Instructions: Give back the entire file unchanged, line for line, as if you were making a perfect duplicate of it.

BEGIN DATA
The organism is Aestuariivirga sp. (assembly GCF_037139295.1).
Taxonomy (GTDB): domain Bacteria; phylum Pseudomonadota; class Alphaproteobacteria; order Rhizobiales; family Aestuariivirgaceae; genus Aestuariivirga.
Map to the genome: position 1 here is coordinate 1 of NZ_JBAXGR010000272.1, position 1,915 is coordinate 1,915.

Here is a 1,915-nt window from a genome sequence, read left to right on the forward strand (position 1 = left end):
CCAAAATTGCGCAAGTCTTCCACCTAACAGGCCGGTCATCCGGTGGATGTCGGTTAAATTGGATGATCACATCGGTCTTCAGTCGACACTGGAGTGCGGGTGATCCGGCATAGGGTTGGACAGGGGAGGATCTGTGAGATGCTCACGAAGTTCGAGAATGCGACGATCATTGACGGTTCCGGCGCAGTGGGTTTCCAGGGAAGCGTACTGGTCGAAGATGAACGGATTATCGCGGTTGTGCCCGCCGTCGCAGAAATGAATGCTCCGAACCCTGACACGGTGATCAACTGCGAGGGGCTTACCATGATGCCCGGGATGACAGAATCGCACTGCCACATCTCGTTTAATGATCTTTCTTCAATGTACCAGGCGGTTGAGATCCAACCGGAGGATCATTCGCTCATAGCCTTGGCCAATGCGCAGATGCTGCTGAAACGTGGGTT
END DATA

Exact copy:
The organism is Aestuariivirga sp. (assembly GCF_037139295.1).
Taxonomy (GTDB): domain Bacteria; phylum Pseudomonadota; class Alphaproteobacteria; order Rhizobiales; family Aestuariivirgaceae; genus Aestuariivirga.
Map to the genome: position 1 here is coordinate 1 of NZ_JBAXGR010000272.1, position 1,915 is coordinate 1,915.

Here is a 1,915-nt window from a genome sequence, read left to right on the forward strand (position 1 = left end):
CCAAAATTGCGCAAGTCTTCCACCTAACAGGCCGGTCATCCGGTGGATGTCGGTTAAATTGGATGATCACATCGGTCTTCAGTCGACACTGGAGTGCGGGTGATCCGGCATAGGGTTGGACAGGGGAGGATCTGTGAGATGCTCACGAAGTTCGAGAATGCGACGATCATTGACGGTTCCGGCGCAGTGGGTTTCCAGGGAAGCGTACTGGTCGAAGATGAACGGATTATCGCGGTTGTGCCCGCCGTCGCAGAAATGAATGCTCCGAACCCTGACACGGTGATCAACTGCGAGGGGCTTACCATGATGCCCGGGATGACAGAATCGCACTGCCACATCTCGTTTAATGATCTTTCTTCAATGTACCAGGCGGTTGAGATCCAACCGGAGGATCATTCGCTCATAGCCTTGGCCAATGCGCAGATGCTGCTGAAACGTGGGTT